Although I prefer the dry fly there are many times, particularly in the depth of winter, when the only logical option is to fish with subsurface flies. In the warmer water of November & in late February & March when there are hatches of Large Dark Olives they will often be prepared to come up for an unweighted nymph or Spider, but generally I find that I need relatively heavily weighted flies fished near to the river bed. In an earlier blog I told you of my five favourite grayling flies (Orange & Pink Shrimps, Orange & Pink Utah Killer Bugs, Red & Pink Squirmy Worms, Bead-head Partridge & Hare’s Ear Spiders & small Bead-head Nymphs). I also gave details of my favourite style of fishing subsurface (sight fishing) in another earlier blog, so I won’t go into detail about either of these subjects. What I will tell you about is my choice of setup for winter grayling.
Over the last few years I’ve been experimenting to find the perfect compromise setup for fishing dry fly or nymphs/bugs during winter. I started using a Carp Shock Leader kindly given to me by Stuart Wardle of the Durham Fly Fishing Company teamed up with a curly, bicoloured indicator & tippet about 1.5x the water depth. It worked well for French/Euro/Czech Nymphing & was adequate for dry fly (particularly with the indicator removed).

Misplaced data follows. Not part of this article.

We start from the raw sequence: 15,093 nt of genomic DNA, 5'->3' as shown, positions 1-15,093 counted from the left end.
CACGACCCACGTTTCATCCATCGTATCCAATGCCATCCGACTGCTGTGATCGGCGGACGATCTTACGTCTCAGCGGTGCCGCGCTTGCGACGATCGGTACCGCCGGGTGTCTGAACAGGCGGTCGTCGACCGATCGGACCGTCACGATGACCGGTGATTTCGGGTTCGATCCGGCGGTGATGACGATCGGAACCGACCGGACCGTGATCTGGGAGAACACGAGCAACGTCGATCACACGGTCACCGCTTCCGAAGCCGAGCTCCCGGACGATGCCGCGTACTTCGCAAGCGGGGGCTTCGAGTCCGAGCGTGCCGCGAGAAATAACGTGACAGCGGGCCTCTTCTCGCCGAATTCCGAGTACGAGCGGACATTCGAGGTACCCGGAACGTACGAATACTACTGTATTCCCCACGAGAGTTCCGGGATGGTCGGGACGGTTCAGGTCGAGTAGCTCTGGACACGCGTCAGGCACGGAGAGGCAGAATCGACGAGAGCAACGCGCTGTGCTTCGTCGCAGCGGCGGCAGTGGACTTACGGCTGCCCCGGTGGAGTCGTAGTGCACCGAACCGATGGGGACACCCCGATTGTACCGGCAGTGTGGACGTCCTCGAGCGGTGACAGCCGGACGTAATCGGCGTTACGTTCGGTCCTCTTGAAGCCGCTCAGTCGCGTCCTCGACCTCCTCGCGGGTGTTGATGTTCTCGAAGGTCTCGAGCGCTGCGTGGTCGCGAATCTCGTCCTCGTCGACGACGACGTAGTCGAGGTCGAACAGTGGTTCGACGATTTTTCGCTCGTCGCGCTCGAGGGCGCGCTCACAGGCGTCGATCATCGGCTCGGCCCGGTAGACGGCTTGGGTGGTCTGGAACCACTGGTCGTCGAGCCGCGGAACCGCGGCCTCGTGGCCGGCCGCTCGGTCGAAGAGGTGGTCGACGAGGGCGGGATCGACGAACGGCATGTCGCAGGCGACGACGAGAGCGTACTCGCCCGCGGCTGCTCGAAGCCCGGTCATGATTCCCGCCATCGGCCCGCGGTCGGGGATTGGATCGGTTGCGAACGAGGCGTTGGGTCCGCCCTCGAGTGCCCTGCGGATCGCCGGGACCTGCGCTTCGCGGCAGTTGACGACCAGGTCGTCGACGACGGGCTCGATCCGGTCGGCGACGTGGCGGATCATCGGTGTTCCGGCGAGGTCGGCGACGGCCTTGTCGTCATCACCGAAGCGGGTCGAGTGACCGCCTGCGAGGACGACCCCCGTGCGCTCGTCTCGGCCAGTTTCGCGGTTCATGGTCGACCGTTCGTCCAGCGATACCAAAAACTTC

It had two disadvantages, firstly it was rather stiff & had quite a bit of coil memory after being on the reel (improved by boiling, then stretching) & secondly casting a dry fly wasn’t very accurate. Since then I’ve tried lighter Carp Shock Leaders (much cheaper than a commercially made French Leader) & several types of French Leader. All worked very well for Euro Nymphing, particularly the light Carp Shock Leaders & light French Leaders that could easily be held up, off the water, to control drag & maintain good contact with the flies, but they were far less effective when fishing with a dry fly. I have finally found a setup that works for me.
It is a 0.55mm diameter Sunray Nymph line to which I have attached 7’ cut from an Essential Fly 12’ 5x tapered copolymer leader (tapering from 0.5mm to about 0.2mm) at the end of which I have tied a small perfection loop.
If I am nymphing I connect a 15” bicoloured semi-curly indicator (loop to loop) to the end of the taper & then add 1.5x the water depth of 0.13mm tippet.
If I am dry fly fishing I remove the indicator & when fishing tiny CdC Midges I add a section of 0.10mm tippet to the 0.13mm tippet.
In windy conditions I may shorten the 0.13mm tippet section to aid turn-over & accuracy.